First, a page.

First published 1942; cover shown is the 2000 Kensington Books (USA) paperback edition.
Nurse-detective Hilda Adams barely makes it home from a grueling case before she is called out on another one. This time Inspector Fuller wants her to take care of Eliza Fairbanks, the very wealthy matriarch of a family with more than its fair share of secrets.
Mrs Fairbanks has been finding bats in her bedroom, arsenic on her strawberries and rats in her cupboard. She believes a member of her family is trying to kill her, and she is so paranoid she keeps even Hilda locked out of her bedroom. But locking the door is not enough: very soon Hilda finds the old lady dead in her bed, a kitchen knife sticking out of her chest.
The room had a locked door and a sealed window. How could she have been killed, with Hilda keeping guard right outside? The hunt is on to solve a seemingly impossible murder, and to unmask a killer.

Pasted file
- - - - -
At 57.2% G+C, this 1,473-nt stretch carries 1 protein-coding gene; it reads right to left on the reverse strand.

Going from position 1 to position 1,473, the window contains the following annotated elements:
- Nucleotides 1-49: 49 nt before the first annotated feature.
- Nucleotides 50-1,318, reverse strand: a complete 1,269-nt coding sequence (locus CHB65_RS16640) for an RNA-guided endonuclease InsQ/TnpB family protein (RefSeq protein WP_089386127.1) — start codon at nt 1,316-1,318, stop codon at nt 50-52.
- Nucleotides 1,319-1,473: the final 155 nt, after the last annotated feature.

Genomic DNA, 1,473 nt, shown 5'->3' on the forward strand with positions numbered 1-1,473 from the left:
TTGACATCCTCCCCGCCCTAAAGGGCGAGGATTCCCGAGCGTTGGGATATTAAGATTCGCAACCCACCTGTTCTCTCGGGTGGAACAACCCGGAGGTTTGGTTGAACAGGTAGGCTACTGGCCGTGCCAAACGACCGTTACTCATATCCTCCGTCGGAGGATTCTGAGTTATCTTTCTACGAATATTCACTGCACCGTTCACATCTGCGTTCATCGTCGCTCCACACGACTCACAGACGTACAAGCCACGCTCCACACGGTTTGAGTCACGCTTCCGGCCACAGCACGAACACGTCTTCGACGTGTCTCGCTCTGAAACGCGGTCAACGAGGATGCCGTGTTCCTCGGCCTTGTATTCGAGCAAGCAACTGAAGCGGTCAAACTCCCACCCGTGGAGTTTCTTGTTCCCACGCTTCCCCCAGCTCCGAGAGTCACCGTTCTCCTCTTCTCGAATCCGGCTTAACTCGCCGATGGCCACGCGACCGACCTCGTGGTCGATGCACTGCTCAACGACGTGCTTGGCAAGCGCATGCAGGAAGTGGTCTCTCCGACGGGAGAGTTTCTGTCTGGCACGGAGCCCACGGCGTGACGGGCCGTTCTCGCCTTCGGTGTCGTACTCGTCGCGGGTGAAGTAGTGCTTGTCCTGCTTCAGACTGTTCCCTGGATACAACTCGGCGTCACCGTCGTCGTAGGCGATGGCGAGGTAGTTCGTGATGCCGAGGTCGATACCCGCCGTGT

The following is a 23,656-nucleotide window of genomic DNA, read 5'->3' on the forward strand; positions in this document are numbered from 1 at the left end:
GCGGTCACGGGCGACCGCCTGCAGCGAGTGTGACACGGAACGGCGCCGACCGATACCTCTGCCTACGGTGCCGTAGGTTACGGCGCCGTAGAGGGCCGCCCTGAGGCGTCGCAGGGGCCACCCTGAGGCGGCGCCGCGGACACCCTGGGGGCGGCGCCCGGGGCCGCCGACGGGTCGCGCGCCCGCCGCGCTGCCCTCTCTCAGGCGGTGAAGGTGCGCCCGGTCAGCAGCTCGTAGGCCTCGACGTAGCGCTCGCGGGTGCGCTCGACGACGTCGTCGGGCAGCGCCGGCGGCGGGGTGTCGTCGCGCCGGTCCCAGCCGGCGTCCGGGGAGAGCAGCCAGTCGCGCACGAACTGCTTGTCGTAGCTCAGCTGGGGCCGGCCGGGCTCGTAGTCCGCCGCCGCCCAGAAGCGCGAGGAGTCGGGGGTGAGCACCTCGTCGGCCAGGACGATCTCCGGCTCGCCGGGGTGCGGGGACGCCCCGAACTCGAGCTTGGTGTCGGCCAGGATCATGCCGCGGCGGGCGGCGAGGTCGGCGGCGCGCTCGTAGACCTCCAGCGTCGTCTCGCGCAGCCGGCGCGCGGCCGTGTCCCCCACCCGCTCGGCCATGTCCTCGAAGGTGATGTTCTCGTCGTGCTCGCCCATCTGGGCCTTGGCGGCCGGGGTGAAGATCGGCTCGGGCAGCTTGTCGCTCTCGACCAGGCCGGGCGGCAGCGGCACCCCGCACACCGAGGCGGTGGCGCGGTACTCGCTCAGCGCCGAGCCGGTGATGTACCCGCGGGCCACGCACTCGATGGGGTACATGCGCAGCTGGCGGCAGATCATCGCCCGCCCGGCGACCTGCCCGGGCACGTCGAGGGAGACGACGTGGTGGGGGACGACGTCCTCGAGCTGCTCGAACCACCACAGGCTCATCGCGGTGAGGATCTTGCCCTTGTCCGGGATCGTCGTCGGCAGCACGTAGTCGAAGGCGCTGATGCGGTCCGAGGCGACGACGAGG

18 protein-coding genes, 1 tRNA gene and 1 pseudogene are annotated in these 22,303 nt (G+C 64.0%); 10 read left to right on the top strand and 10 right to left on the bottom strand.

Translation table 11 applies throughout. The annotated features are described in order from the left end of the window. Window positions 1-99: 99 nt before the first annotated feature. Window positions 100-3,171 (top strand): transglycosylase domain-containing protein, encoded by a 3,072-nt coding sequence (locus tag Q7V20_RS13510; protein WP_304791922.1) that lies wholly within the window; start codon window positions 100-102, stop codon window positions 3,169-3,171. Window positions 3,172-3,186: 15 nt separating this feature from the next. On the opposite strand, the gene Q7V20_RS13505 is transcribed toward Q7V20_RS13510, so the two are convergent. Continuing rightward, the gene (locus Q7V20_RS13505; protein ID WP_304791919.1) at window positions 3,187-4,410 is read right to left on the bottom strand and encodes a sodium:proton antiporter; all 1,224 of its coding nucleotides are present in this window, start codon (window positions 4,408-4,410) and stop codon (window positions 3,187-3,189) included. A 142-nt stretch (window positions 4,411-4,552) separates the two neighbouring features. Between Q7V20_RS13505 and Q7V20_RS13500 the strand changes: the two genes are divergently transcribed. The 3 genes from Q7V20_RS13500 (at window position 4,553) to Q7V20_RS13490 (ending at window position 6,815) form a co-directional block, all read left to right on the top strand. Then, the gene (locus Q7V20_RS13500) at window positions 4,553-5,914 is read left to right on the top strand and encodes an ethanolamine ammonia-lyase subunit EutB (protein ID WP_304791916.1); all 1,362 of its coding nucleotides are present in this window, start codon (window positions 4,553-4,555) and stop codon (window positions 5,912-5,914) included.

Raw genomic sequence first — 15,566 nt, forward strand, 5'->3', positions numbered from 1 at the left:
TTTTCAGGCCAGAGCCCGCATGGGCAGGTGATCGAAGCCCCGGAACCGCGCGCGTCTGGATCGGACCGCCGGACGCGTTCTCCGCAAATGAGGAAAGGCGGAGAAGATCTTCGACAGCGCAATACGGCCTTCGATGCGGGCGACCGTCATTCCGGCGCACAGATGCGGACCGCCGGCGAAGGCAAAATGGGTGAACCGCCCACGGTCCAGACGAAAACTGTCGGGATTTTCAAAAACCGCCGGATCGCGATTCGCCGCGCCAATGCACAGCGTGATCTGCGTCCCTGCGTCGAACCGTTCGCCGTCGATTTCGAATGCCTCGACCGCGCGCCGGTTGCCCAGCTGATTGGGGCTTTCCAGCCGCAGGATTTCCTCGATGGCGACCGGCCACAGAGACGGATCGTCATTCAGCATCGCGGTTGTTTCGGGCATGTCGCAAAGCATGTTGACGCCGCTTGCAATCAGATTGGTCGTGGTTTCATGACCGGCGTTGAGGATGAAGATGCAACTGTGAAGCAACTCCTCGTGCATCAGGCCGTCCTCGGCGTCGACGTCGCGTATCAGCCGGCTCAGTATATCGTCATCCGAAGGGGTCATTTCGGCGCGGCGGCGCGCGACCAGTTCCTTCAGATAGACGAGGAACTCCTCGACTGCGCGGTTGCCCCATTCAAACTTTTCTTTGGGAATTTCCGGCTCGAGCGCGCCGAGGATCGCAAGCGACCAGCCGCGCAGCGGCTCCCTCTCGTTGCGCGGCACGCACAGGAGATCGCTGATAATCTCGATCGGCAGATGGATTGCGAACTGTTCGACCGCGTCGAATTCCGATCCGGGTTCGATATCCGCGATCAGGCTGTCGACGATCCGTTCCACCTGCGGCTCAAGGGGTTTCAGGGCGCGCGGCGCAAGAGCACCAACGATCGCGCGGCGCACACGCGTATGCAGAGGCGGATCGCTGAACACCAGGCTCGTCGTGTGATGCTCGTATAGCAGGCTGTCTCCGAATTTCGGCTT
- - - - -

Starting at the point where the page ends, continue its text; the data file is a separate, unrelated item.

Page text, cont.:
Mary Roberts Rinehart (1876 - 1958) wrote over 60 mysteries, and is credited with inventing the phrase "The butler did it", as well as the "Had-I-But-Known" subgenre (now widely ridiculed within the industry). While her mysteries are still being published, read and enjoyed, her style of writing is quite dated, especially compared with a writer such as Agatha Christie, whose novels from the same era are still fresh today.